In the summer of 1741, the crew of a secret Russian expedition spotted
something off the southern coast of Alaska, and a nautical legend was born.
The North Pacific Ocean: late summer, 1741.
The naval voyage of the Second Kamchatka Expedition — a colossal (and cumbersome) secret imperial Russian enterprise, launched to determine North America’s geographic position relative to Asia — is approaching the meridian of its strange apotheosis. En route home to Kamchatka after two months at sea, the St. Peter sails west along the southern coasts of the Alaskan peninsula and the islands of the Aleutian archipelago.
On his first stretch in the Pacific is thirty-two-year-old Georg Wilhelm Steller, an ambitious botanist transplanted from Bavarian soil to a position with the St. Petersburg Imperial Academy of Sciences, the institution he represents here in his role as expedition naturalist. Armed with a fierce intellect buoyed by an innate curiosity, the staunchly Lutheran botanist is trained in scientific practice rooted in the Enlightenment tradition. Aboard the St. Peter, he serves in an additional capacity as the personal physician to his cabin-mate, expedition leader Captain-Commander Vitus Jonassen Bering.
*The following contains excerpts from Steller’s personal journal, chronicling a most curious nautical sighting.
A respected veteran of the Great Northern War, Captain-Commander Bering is a naval officer of the imperial Russian Admiralty whose command of The First Kamchatka Expedition charted the strait that would bear his name.
Bering’s disciplined maturity and cautious temperament contrast sharply with the energetic Steller’s impatient inexperience and caustic wit. Their tenuous friendship is frequently imbalanced by terse disagreements about professional duty but is tempered by a begrudging mutual respect. Relationship status: it’s complicated.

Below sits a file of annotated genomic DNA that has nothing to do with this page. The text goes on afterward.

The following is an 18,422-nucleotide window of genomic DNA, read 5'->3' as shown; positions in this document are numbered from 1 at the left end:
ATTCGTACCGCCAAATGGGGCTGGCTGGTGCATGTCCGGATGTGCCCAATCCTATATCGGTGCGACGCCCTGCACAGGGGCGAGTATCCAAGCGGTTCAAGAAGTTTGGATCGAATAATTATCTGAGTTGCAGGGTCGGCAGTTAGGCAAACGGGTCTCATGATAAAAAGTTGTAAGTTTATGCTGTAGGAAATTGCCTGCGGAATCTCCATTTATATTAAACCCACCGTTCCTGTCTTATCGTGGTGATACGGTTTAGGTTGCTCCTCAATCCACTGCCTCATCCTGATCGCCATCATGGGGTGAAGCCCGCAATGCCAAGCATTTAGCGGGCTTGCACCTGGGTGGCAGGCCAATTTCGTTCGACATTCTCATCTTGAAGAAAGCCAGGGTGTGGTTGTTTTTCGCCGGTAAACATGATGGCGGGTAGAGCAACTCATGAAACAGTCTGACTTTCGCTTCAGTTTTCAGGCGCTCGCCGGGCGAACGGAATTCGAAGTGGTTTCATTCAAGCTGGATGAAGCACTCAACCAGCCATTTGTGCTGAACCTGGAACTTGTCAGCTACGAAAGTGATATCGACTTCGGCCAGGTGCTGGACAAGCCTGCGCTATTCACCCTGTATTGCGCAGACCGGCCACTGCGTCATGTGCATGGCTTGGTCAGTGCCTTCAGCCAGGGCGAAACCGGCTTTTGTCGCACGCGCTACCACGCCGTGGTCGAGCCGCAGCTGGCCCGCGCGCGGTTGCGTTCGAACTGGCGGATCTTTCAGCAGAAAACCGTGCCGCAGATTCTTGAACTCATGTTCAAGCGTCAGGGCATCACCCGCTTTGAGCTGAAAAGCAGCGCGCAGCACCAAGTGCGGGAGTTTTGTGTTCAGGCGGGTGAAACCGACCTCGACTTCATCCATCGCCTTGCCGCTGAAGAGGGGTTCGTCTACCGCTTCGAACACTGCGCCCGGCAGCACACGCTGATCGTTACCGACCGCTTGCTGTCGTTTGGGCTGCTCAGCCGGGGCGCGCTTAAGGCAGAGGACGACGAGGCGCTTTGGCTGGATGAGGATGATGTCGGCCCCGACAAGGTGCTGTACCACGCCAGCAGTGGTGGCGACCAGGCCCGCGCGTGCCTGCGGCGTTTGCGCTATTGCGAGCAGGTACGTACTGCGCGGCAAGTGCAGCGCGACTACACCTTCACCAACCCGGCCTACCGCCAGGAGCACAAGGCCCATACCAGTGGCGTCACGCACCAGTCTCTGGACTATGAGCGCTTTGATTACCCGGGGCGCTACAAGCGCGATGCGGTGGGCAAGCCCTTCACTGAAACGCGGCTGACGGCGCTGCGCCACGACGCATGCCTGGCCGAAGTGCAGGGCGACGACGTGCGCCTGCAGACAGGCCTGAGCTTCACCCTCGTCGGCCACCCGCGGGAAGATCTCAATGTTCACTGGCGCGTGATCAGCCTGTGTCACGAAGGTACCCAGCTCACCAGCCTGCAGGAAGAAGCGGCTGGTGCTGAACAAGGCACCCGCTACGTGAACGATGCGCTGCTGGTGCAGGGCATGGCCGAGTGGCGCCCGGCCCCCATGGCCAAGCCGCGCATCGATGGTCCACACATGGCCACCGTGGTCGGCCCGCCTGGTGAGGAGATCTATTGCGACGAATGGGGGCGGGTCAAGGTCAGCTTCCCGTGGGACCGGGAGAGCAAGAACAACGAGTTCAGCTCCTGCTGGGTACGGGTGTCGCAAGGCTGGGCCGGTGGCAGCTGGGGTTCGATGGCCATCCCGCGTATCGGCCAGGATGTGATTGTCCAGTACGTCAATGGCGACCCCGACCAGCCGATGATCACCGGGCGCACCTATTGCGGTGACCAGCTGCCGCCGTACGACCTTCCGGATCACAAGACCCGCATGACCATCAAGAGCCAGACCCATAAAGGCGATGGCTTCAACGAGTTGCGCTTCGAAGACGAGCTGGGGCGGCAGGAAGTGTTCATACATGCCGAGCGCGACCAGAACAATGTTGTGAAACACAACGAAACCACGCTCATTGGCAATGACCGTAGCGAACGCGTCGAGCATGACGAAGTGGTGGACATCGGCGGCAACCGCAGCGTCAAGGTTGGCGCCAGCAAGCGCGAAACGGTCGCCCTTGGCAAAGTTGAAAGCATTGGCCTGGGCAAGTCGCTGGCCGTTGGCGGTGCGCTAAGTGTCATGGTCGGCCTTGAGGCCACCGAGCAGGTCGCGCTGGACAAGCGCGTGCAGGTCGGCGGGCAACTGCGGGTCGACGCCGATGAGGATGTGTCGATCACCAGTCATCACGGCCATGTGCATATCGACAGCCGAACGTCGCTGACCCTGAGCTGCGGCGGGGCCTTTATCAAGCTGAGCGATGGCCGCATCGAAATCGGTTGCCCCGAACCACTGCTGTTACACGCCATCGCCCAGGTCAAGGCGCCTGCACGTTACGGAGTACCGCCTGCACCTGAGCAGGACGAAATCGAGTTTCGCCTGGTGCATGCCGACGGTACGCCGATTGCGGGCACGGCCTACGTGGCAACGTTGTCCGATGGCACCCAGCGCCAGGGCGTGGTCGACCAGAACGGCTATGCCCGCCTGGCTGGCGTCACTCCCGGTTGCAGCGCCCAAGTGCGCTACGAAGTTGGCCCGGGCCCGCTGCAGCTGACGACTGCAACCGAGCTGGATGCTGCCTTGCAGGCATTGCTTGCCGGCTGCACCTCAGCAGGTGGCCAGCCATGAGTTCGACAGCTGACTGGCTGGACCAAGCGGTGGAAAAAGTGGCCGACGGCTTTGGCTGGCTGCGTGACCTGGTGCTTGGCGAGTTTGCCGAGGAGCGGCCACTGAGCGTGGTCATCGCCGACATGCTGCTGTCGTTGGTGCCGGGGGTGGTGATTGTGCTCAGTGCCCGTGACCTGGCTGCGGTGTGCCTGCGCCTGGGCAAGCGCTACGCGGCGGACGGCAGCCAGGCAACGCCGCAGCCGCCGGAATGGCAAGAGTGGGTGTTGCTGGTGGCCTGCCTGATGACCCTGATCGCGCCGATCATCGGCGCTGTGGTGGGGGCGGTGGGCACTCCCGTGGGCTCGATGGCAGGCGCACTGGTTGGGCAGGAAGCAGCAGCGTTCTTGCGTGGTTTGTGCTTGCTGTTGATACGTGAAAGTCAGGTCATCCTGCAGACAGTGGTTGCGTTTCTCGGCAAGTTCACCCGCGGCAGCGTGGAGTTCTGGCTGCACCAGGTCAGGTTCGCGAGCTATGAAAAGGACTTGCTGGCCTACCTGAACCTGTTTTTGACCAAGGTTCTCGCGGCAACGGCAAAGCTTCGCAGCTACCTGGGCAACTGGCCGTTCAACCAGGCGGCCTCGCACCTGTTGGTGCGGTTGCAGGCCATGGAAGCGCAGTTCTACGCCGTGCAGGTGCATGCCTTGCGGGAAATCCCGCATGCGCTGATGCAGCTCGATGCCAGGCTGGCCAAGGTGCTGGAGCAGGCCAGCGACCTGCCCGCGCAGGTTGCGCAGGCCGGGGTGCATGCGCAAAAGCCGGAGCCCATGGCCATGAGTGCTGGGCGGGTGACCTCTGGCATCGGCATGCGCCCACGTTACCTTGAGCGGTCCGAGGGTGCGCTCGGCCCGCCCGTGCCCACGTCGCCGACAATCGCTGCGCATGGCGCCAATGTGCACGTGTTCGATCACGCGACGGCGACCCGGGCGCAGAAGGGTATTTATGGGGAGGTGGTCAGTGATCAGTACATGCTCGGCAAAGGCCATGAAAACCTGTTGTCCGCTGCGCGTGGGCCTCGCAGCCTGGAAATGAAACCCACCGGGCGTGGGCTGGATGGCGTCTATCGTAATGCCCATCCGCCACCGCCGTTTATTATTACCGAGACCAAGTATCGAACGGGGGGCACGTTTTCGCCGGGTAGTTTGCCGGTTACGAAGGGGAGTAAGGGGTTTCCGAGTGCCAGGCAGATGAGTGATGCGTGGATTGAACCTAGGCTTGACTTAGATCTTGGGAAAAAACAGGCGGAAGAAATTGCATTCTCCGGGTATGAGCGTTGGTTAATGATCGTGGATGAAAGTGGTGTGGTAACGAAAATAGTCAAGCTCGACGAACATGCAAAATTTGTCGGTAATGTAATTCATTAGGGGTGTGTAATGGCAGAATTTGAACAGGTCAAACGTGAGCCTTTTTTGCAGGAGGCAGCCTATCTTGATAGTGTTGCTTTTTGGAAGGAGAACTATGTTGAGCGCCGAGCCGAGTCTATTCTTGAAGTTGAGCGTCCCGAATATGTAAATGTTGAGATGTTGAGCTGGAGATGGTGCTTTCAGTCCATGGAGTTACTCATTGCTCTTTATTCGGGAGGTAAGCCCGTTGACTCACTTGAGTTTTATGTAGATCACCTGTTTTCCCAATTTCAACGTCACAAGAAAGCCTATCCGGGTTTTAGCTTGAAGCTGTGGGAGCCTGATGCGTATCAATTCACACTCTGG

Steller wrote: “For over two hours it swam around our ship, looking…. It could raise itself one-third of its length out of the water exactly like a man, and sometimes remained in this position for several minutes…”
In a few weeks, the St. Peter — and her crew, incapacitated by a savage outbreak of scurvy — will flounder helplessly in the North Pacific as winter’s icy squall breaches the subarctic latitudes. When the ship and her survivors become marooned for half a year upon a remote island at the western end of the Aleutians, Steller will make time to compose the outline or an ecological treatise, The Beasts of the Sea, based on his account of four marine mammals he observes around the island: the sea otter, the Northern (or Steller) sea lion, the Northern fur seal, and the Steller sea cow, a massive cold-water sirenian whose extinction is hastened as a consequence of the fur trade that explodes in the wake of the expedition.
But before the Second Kamchatka Expedition is imperiled by tragedy, Georg Wilhelm Steller will record the appearance of an animal that has long-escaped explanation: “The Sea Ape.”